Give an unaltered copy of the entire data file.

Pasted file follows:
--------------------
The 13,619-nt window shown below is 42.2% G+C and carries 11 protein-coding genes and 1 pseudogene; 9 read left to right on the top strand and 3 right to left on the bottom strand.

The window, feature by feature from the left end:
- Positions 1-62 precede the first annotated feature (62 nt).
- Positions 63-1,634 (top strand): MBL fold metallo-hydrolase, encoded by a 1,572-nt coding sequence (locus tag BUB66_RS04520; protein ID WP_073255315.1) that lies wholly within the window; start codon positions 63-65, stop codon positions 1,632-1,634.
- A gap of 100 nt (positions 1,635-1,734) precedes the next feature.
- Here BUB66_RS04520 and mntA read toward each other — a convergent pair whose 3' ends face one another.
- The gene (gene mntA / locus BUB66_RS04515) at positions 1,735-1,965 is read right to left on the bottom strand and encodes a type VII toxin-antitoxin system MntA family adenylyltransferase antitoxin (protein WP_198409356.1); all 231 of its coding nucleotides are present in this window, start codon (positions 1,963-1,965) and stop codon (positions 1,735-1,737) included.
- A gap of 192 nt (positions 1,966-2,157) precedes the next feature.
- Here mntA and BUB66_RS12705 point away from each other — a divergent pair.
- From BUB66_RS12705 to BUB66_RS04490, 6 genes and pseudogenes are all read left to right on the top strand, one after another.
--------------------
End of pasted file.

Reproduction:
The 13,619-nt window shown below is 42.2% G+C and carries 11 protein-coding genes and 1 pseudogene; 9 read left to right on the top strand and 3 right to left on the bottom strand.

The window, feature by feature from the left end:
- Positions 1-62 precede the first annotated feature (62 nt).
- Positions 63-1,634 (top strand): MBL fold metallo-hydrolase, encoded by a 1,572-nt coding sequence (locus tag BUB66_RS04520; protein ID WP_073255315.1) that lies wholly within the window; start codon positions 63-65, stop codon positions 1,632-1,634.
- A gap of 100 nt (positions 1,635-1,734) precedes the next feature.
- Here BUB66_RS04520 and mntA read toward each other — a convergent pair whose 3' ends face one another.
- The gene (gene mntA / locus BUB66_RS04515) at positions 1,735-1,965 is read right to left on the bottom strand and encodes a type VII toxin-antitoxin system MntA family adenylyltransferase antitoxin (protein WP_198409356.1); all 231 of its coding nucleotides are present in this window, start codon (positions 1,963-1,965) and stop codon (positions 1,735-1,737) included.
- A gap of 192 nt (positions 1,966-2,157) precedes the next feature.
- Here mntA and BUB66_RS12705 point away from each other — a divergent pair.
- From BUB66_RS12705 to BUB66_RS04490, 6 genes and pseudogenes are all read left to right on the top strand, one after another.